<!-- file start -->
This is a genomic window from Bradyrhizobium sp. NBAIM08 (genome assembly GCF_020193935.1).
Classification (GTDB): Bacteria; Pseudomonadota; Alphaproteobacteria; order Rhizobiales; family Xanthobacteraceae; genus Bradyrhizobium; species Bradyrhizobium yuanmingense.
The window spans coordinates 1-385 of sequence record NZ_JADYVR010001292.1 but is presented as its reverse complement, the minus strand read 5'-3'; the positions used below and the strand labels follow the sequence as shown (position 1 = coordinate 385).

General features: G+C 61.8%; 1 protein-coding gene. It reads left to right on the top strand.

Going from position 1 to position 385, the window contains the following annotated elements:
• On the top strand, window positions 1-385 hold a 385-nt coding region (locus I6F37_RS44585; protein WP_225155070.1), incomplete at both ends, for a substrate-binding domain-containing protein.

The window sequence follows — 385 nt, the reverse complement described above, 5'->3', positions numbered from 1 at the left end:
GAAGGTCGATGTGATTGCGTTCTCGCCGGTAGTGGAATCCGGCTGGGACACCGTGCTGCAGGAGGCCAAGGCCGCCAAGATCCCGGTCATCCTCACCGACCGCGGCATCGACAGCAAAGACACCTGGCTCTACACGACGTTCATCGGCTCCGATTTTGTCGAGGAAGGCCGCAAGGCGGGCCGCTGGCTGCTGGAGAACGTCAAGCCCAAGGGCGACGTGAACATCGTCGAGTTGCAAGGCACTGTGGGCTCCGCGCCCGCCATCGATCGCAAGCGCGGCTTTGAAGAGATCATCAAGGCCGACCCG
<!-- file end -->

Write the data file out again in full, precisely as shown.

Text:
This is a genomic window from Bradyrhizobium sp. NBAIM08 (genome assembly GCF_020193935.1).
Classification (GTDB): Bacteria; Pseudomonadota; Alphaproteobacteria; order Rhizobiales; family Xanthobacteraceae; genus Bradyrhizobium; species Bradyrhizobium yuanmingense.
The window spans coordinates 1-385 of sequence record NZ_JADYVR010001292.1 but is presented as its reverse complement, the minus strand read 5'-3'; the positions used below and the strand labels follow the sequence as shown (position 1 = coordinate 385).

General features: G+C 61.8%; 1 protein-coding gene. It reads left to right on the top strand.

Going from position 1 to position 385, the window contains the following annotated elements:
• On the top strand, window positions 1-385 hold a 385-nt coding region (locus I6F37_RS44585; protein WP_225155070.1), incomplete at both ends, for a substrate-binding domain-containing protein.

The window sequence follows — 385 nt, the reverse complement described above, 5'->3', positions numbered from 1 at the left end:
GAAGGTCGATGTGATTGCGTTCTCGCCGGTAGTGGAATCCGGCTGGGACACCGTGCTGCAGGAGGCCAAGGCCGCCAAGATCCCGGTCATCCTCACCGACCGCGGCATCGACAGCAAAGACACCTGGCTCTACACGACGTTCATCGGCTCCGATTTTGTCGAGGAAGGCCGCAAGGCGGGCCGCTGGCTGCTGGAGAACGTCAAGCCCAAGGGCGACGTGAACATCGTCGAGTTGCAAGGCACTGTGGGCTCCGCGCCCGCCATCGATCGCAAGCGCGGCTTTGAAGAGATCATCAAGGCCGACCCG